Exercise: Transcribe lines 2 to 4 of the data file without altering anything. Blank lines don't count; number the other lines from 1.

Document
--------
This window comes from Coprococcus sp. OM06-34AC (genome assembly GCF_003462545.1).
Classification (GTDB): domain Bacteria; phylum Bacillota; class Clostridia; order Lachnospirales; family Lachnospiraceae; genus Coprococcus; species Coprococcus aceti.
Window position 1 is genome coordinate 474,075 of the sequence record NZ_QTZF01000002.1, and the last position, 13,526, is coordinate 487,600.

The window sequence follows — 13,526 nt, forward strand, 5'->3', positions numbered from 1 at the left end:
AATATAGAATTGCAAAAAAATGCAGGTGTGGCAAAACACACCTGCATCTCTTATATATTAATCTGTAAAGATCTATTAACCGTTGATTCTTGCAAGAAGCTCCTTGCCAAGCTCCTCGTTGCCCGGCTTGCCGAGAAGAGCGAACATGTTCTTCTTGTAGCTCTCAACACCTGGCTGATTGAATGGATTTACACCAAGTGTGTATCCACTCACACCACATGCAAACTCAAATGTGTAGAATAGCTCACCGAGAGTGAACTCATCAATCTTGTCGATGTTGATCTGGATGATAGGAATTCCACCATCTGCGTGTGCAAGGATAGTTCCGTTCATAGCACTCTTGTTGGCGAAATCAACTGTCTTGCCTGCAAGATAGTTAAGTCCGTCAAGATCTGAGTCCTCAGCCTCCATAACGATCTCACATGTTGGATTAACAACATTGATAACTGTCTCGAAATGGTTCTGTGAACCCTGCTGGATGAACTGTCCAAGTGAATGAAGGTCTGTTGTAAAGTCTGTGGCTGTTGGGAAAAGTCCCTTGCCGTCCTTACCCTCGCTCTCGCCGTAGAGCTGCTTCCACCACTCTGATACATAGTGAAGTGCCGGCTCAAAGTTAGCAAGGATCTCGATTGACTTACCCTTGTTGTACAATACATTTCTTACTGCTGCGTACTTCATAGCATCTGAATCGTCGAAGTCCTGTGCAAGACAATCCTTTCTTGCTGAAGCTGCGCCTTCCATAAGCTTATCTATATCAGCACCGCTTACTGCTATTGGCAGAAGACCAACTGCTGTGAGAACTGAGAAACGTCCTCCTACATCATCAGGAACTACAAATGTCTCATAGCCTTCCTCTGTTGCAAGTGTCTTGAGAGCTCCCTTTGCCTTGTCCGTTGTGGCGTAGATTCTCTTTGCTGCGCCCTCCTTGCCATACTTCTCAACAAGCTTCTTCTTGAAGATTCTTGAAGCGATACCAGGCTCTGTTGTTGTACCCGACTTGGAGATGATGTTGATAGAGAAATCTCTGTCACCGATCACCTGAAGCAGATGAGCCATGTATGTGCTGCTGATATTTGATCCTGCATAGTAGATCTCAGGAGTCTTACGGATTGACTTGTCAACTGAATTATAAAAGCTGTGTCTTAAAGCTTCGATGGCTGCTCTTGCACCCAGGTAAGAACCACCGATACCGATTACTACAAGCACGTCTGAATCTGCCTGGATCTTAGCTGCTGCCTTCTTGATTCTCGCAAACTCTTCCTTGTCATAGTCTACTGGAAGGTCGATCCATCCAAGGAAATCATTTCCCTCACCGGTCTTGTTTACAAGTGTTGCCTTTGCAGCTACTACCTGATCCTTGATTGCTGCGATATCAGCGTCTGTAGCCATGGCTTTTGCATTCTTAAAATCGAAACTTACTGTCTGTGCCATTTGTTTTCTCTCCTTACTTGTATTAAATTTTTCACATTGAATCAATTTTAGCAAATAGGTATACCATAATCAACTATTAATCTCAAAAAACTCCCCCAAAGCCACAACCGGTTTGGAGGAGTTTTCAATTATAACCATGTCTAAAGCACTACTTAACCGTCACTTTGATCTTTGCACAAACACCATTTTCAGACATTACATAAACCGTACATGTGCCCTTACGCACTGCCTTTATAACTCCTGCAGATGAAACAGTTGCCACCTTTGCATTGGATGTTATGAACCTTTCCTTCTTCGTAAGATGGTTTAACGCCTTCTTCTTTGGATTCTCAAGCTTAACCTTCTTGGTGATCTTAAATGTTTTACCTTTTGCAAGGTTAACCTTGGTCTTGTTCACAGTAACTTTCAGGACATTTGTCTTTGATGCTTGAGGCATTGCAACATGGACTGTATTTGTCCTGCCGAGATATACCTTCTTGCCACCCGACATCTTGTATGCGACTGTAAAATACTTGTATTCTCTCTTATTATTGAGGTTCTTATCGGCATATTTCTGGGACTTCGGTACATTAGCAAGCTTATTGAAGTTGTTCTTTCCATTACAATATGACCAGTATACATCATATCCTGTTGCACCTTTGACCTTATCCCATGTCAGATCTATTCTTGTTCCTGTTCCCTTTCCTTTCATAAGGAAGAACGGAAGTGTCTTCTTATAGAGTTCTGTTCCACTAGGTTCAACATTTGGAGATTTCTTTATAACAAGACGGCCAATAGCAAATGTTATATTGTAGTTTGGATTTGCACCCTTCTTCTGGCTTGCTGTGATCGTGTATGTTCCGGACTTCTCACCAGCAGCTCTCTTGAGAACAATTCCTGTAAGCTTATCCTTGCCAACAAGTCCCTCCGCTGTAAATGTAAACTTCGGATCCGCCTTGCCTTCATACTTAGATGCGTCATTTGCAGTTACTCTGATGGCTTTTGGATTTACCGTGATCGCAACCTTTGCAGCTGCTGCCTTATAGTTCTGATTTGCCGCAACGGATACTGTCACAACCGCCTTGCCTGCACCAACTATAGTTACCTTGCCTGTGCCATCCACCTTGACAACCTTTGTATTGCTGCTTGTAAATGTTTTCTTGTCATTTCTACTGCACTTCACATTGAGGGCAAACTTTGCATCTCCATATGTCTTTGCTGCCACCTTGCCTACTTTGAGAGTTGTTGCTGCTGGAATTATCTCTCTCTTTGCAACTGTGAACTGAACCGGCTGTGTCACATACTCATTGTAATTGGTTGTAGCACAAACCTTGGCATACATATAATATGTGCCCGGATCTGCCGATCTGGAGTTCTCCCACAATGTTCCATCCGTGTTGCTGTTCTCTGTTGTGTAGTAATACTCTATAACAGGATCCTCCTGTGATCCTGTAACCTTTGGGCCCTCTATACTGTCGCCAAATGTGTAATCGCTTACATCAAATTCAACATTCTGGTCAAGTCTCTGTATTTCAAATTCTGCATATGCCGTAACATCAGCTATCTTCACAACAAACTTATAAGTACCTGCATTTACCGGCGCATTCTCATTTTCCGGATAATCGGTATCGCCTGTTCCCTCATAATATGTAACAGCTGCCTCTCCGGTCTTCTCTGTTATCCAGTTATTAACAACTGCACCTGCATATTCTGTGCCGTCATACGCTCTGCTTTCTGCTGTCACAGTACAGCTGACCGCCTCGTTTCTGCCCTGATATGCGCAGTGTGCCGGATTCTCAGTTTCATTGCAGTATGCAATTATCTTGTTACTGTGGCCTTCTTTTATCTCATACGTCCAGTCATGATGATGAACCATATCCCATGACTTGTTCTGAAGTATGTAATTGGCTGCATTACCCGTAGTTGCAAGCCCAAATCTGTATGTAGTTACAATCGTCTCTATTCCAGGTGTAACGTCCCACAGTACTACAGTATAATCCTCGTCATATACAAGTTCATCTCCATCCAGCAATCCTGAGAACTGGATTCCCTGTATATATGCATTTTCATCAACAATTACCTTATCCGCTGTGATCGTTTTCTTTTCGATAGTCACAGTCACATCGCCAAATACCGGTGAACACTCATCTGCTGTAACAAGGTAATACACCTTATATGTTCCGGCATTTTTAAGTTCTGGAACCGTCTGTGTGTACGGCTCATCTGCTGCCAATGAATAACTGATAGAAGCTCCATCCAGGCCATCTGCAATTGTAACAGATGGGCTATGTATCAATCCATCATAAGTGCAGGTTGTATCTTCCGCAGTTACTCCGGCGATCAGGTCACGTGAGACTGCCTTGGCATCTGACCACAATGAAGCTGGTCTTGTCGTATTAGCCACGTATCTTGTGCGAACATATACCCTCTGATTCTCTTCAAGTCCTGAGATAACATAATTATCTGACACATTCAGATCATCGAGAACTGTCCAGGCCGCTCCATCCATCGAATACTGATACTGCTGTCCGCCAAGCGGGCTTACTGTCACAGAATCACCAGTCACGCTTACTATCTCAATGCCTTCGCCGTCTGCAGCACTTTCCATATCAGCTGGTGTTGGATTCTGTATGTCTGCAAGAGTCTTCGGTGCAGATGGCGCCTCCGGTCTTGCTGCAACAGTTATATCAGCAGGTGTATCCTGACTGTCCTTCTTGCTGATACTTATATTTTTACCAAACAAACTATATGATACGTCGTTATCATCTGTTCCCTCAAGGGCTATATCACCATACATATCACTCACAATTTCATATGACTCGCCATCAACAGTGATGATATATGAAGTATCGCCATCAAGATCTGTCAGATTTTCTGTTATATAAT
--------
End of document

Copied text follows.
Classification (GTDB): domain Bacteria; phylum Bacillota; class Clostridia; order Lachnospirales; family Lachnospiraceae; genus Coprococcus; species Coprococcus aceti.
Window position 1 is genome coordinate 474,075 of the sequence record NZ_QTZF01000002.1, and the last position, 13,526, is coordinate 487,600.

The window sequence follows — 13,526 nt, forward strand, 5'->3', positions numbered from 1 at the left end: